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Rather than ‘dropping off a cliff’ as some had predicted following the EU referendum, house prices have actually rebounded in September 2016, with claims prices rose by more than £2,200 in September alone.

That certainly doesn’t sound like the property market is in freefall. In fact, members of the Royal Institution of Chartered Surveyors (RICS) are predicting that house prices will increase by 3.3% a year on average for the next five years.

“There are clear signs that the housing market is settling down after the initial surprise of the outcome to the EU referendum," argued Simon Rubinsohn, chief economist at RICS. "Buyer enquiries did dip in August but only modestly, and more significantly, sales expectations are beginning to edge upwards once again.”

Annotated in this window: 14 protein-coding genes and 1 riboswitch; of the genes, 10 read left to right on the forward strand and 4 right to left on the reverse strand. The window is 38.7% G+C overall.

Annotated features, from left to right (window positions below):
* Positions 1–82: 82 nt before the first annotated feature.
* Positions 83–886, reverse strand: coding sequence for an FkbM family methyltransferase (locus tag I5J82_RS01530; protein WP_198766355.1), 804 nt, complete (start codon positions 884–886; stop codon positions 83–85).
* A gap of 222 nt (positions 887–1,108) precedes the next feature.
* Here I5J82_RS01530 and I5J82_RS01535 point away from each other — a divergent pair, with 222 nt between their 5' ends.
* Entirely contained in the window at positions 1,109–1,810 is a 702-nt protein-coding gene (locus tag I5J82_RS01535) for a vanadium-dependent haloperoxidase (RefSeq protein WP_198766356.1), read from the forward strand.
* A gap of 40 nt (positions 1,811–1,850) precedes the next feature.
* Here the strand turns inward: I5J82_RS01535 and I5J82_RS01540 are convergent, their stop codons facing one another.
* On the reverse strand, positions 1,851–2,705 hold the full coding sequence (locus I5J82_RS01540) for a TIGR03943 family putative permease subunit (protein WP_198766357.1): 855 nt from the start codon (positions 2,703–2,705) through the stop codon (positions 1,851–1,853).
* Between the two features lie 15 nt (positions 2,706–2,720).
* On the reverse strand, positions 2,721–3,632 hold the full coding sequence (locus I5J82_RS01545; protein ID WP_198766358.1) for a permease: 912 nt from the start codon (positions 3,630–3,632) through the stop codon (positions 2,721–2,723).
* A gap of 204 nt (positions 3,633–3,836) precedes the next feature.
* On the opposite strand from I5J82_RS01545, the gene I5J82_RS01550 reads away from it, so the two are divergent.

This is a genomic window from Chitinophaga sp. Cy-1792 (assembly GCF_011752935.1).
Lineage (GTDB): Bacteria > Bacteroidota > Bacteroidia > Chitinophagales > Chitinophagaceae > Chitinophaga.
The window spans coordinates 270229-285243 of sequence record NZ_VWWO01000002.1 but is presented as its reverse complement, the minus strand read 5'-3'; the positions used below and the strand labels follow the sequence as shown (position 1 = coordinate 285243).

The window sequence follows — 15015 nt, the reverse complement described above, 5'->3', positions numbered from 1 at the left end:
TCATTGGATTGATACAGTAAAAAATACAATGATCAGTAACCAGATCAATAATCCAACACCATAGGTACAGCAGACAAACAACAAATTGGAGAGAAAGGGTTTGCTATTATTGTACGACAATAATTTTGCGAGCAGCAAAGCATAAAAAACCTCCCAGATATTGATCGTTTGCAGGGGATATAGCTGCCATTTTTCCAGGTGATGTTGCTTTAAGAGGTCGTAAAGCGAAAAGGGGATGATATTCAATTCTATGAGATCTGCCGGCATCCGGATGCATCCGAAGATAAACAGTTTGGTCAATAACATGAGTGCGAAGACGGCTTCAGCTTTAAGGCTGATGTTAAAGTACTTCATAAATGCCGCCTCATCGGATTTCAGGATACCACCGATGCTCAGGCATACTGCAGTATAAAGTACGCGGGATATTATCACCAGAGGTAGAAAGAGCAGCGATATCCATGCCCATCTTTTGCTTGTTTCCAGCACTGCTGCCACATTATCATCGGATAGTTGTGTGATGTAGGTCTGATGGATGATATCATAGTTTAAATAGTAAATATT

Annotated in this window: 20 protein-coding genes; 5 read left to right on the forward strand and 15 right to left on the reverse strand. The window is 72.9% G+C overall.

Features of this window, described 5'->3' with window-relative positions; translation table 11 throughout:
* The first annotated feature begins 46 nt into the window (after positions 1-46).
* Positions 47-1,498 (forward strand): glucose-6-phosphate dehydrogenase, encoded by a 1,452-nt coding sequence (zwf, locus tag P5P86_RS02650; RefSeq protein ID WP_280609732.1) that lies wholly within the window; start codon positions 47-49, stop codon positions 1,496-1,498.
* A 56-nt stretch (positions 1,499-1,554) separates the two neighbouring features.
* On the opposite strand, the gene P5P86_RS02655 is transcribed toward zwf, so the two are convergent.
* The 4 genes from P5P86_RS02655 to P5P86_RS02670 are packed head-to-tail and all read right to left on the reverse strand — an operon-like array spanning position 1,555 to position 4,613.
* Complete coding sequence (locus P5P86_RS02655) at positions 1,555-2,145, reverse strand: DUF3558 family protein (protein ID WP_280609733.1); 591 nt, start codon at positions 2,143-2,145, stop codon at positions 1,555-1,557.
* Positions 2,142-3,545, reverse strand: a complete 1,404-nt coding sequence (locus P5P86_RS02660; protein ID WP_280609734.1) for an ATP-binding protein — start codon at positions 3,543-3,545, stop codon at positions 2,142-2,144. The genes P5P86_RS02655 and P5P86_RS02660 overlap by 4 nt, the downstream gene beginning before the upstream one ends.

It’s important to consider seasonal trends in the housing market. Data has indicated the brief dip in enquiries seen this summer was actually the typical summer slowdown that occurs each year, and it was in line with the average figures over the last six years. The Organisation for Economic Co-operation and Development has also predicted that Britain’s economy will hold up strongly for the rest of the year, despite originally predicting a “large negative shock” if the UK voted to exit the EU.

Therefore, if its fear of an economic slowdown that’s putting you off buying a property then you can relax slightly. Evidence shows that house prices are actually on the rise, meaning buyers who are ready to purchase should do so now rather than wait for prices to climb even further.